It's everyone's favourite muscle group. The biceps (strictly, biceps brachii; you also have biceps on your legs) are funny muscles. They have two origins, giving them a long head and a short head up at the shoulder, and an insertion down onto the forearm. Specifically, the long head travels through a sheath in the front of the shoulder then attaches back into the glenoid tubercle, the short head attaches onto the coracoid process, and the distal end attaches onto the proximal end of the radius. Here are some pictures to point out where the thingamjigs attach to the doohickeys.
Now that I've turned you into a braindead mullet with that anatomy lesson, here are the implications for the above information:
1) The origins of biceps are on the scapulae, so, while they aren't very good at it, the biceps are involved in shoulder flexion.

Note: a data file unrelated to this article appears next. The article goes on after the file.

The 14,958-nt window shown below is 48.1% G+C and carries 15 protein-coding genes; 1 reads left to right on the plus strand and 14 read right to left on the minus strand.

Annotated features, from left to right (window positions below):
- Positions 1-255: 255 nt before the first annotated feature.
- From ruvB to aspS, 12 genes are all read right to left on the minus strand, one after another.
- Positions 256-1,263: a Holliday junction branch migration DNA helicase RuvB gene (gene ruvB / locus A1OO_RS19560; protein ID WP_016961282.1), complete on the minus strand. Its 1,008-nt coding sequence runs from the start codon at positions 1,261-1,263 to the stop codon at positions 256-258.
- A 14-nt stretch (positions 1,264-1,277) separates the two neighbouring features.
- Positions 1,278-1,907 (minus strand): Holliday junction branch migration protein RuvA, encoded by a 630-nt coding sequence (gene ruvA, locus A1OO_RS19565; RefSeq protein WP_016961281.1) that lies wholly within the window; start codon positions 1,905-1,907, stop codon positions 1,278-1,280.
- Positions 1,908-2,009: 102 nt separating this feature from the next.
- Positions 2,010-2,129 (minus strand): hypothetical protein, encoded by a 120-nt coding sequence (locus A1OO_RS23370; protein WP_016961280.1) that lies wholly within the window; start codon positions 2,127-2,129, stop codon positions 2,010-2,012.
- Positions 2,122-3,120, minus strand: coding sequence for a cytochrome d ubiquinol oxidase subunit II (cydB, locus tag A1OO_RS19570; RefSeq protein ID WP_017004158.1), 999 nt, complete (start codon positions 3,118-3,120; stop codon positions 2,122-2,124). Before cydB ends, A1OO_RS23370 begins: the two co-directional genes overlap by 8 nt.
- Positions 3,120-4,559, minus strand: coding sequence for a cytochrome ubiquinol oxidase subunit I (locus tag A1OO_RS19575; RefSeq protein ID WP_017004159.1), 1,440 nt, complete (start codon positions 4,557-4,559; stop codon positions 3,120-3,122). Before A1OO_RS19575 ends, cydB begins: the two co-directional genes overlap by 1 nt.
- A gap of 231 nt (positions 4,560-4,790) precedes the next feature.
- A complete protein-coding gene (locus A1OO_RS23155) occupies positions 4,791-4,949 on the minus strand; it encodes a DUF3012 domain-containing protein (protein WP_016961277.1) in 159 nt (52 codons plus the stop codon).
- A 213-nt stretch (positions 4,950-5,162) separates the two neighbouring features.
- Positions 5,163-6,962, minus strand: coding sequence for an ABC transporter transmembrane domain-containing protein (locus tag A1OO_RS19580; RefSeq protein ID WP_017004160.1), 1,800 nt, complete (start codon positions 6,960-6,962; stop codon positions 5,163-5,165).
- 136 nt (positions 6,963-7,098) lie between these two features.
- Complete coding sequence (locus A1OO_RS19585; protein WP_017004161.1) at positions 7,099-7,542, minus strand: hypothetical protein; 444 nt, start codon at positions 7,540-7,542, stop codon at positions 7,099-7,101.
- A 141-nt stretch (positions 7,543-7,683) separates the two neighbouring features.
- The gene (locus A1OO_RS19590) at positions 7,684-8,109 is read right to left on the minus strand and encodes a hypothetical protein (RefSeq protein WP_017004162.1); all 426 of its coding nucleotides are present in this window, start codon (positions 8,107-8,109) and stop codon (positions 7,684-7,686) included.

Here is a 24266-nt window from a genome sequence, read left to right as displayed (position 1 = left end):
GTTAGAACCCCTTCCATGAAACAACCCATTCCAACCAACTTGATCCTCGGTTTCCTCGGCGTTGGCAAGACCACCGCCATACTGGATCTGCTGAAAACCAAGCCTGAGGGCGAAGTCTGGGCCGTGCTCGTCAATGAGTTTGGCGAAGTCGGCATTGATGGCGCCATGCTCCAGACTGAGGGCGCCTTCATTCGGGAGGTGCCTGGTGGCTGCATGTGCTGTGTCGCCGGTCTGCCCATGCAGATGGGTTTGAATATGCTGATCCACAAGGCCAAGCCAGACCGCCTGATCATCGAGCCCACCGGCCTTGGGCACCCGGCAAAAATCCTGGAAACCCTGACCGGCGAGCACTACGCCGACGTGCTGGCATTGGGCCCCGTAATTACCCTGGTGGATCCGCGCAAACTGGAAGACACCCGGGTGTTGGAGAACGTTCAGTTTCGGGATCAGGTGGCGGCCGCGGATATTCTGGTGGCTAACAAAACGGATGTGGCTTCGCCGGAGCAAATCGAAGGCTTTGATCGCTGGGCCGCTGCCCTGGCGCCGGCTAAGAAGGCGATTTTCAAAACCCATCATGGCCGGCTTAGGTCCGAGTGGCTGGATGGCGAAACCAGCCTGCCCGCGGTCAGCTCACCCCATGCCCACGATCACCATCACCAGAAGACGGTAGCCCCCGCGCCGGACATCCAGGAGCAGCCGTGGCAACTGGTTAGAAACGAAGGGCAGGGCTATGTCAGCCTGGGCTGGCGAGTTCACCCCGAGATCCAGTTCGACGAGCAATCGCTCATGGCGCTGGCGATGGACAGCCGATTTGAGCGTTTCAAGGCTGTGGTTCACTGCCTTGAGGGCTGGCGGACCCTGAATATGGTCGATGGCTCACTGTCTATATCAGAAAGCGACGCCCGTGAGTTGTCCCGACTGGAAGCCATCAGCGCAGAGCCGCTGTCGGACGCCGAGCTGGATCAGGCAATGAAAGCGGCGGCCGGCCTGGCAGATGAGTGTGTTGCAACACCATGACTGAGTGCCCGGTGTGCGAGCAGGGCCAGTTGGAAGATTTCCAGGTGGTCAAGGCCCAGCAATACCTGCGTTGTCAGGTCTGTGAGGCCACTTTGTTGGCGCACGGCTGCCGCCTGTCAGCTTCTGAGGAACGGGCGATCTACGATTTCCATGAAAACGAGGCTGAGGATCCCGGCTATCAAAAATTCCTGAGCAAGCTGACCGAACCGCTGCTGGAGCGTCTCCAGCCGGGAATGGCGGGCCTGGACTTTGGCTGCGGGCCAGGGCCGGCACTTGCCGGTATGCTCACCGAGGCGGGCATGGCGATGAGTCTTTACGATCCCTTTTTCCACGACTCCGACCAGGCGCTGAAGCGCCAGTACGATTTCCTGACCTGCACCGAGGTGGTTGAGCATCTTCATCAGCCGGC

2) The insertion is on the forearm bone that likes to rotate. Specifically, the biceps are an important muscle in supination.
When it comes to exercise, this tells us that when we do curls (for the gurls), a supinated grip will create a greater peak contraction than a neutral of pronated grip (these grips, in turn, cause other elbow flexors to get a good workout; this isn't a bad thing). Moving from neutral or even pronated throughout the ROM might (on paper) be even better, although that hasn't been my personal experience. Keeping the shoulders slightly flexed throughout the ROM will also allow a greater contraction.
This also means that, while pull ups and rows are great compound exercises that work the biceps, some form of isolation exercise would be good to polish things off, because pull ups use a pronated grip and move the shoulder into extension rather than maintaining flexion.
Use this information dump wisely. Goodnight.